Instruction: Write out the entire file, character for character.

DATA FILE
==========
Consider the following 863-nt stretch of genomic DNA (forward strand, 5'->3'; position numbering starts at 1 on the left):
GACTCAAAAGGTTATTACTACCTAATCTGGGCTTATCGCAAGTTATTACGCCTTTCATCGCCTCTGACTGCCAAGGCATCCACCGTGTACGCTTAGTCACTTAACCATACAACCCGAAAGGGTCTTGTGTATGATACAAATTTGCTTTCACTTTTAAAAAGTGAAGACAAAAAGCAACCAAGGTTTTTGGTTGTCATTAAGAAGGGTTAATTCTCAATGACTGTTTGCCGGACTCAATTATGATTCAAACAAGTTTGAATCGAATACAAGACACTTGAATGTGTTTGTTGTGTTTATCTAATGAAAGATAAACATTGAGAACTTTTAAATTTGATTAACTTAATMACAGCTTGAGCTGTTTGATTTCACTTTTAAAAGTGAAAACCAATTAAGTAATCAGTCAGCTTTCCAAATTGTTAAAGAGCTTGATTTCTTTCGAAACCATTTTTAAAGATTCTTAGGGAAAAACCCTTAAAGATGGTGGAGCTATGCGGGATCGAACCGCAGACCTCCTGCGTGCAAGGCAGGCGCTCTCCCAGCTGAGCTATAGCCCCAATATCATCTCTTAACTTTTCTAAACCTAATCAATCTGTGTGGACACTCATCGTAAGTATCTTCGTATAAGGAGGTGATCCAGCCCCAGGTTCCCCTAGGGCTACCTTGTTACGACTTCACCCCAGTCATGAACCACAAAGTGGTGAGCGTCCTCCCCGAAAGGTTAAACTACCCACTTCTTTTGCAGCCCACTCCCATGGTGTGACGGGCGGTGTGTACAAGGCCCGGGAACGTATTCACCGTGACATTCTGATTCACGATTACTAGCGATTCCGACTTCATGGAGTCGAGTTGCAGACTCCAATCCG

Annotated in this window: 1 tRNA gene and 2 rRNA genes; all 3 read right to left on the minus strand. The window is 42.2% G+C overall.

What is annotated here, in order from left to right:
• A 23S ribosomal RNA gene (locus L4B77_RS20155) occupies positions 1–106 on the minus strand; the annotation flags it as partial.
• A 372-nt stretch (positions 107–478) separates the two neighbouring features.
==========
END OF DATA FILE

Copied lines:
Consider the following 863-nt stretch of genomic DNA (forward strand, 5'->3'; position numbering starts at 1 on the left):
GACTCAAAAGGTTATTACTACCTAATCTGGGCTTATCGCAAGTTATTACGCCTTTCATCGCCTCTGACTGCCAAGGCATCCACCGTGTACGCTTAGTCACTTAACCATACAACCCGAAAGGGTCTTGTGTATGATACAAATTTGCTTTCACTTTTAAAAAGTGAAGACAAAAAGCAACCAAGGTTTTTGGTTGTCATTAAGAAGGGTTAATTCTCAATGACTGTTTGCCGGACTCAATTATGATTCAAACAAGTTTGAATCGAATACAAGACACTTGAATGTGTTTGTTGTGTTTATCTAATGAAAGATAAACATTGAGAACTTTTAAATTTGATTAACTTAATMACAGCTTGAGCTGTTTGATTTCACTTTTAAAAGTGAAAACCAATTAAGTAATCAGTCAGCTTTCCAAATTGTTAAAGAGCTTGATTTCTTTCGAAACCATTTTTAAAGATTCTTAGGGAAAAACCCTTAAAGATGGTGGAGCTATGCGGGATCGAACCGCAGACCTCCTGCGTGCAAGGCAGGCGCTCTCCCAGCTGAGCTATAGCCCCAATATCATCTCTTAACTTTTCTAAACCTAATCAATCTGTGTGGACACTCATCGTAAGTATCTTCGTATAAGGAGGTGATCCAGCCCCAGGTTCCCCTAGGGCTACCTTGTTACGACTTCACCCCAGTCATGAACCACAAAGTGGTGAGCGTCCTCCCCGAAAGGTTAAACTACCCACTTCTTTTGCAGCCCACTCCCATGGTGTGACGGGCGGTGTGTACAAGGCCCGGGAACGTATTCACCGTGACATTCTGATTCACGATTACTAGCGATTCCGACTTCATGGAGTCGAGTTGCAGACTCCAATCCG

Annotated in this window: 1 tRNA gene and 2 rRNA genes; all 3 read right to left on the minus strand. The window is 42.2% G+C overall.

What is annotated here, in order from left to right:
• A 23S ribosomal RNA gene (locus L4B77_RS20155) occupies positions 1–106 on the minus strand; the annotation flags it as partial.
• A 372-nt stretch (positions 107–478) separates the two neighbouring features.